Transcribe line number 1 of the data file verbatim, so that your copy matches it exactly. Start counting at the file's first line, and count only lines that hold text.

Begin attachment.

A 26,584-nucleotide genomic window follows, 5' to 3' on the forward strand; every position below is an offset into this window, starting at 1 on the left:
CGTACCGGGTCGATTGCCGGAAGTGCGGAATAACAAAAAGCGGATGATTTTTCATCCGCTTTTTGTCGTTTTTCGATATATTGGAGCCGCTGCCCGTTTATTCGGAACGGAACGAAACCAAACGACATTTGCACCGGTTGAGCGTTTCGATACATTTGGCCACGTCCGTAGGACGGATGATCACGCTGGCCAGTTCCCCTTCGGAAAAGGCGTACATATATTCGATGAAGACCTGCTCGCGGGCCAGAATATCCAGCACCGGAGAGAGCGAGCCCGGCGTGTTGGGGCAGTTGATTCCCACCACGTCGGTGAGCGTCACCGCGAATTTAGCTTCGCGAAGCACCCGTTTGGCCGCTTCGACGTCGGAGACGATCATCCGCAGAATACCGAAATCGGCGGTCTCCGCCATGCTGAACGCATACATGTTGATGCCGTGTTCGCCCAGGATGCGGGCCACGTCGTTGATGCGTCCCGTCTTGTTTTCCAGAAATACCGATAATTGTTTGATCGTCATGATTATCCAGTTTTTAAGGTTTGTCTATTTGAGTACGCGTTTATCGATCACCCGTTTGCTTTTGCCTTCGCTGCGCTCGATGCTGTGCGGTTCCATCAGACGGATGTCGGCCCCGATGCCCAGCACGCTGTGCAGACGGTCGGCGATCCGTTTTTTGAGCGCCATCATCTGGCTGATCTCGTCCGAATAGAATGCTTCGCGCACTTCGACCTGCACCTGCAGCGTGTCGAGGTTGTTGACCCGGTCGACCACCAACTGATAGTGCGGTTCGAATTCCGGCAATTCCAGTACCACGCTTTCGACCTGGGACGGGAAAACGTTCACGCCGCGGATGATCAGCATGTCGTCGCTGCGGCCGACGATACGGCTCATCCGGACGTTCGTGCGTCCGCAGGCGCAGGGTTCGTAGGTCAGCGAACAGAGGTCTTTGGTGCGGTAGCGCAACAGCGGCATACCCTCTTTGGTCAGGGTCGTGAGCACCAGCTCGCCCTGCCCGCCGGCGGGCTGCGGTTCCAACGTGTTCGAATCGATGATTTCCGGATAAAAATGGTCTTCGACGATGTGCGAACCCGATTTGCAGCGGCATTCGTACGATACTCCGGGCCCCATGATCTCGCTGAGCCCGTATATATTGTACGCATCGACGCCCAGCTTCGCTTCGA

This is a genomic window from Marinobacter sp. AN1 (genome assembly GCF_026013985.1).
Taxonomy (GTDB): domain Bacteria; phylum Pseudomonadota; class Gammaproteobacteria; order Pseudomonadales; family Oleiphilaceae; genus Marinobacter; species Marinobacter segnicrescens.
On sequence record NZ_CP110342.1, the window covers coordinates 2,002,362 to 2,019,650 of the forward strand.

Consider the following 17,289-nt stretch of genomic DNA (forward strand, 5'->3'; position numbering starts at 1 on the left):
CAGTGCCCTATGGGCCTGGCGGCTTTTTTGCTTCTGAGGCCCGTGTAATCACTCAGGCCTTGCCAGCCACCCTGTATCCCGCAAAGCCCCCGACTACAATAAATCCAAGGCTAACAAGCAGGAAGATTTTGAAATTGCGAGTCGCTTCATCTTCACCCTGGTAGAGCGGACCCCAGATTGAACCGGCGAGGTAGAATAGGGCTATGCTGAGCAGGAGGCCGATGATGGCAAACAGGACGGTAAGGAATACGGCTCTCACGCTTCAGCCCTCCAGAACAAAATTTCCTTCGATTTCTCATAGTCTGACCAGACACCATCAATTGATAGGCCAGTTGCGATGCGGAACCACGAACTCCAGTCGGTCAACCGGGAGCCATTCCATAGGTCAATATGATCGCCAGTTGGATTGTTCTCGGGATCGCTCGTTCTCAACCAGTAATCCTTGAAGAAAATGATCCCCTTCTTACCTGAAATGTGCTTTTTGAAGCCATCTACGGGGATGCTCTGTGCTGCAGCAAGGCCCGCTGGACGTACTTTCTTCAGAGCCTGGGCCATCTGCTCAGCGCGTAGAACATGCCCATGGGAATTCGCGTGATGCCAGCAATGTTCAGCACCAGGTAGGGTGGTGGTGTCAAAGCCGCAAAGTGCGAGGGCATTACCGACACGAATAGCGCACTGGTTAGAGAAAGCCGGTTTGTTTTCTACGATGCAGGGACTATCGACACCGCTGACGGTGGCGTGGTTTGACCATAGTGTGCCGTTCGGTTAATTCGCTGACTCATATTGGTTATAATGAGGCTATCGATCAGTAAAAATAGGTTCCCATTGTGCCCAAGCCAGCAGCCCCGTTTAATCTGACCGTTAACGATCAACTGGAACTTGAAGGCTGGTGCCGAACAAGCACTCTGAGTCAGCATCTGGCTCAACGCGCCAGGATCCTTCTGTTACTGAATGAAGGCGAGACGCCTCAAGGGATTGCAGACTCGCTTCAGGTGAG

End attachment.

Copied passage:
A 26,584-nucleotide genomic window follows, 5' to 3' on the forward strand; every position below is an offset into this window, starting at 1 on the left: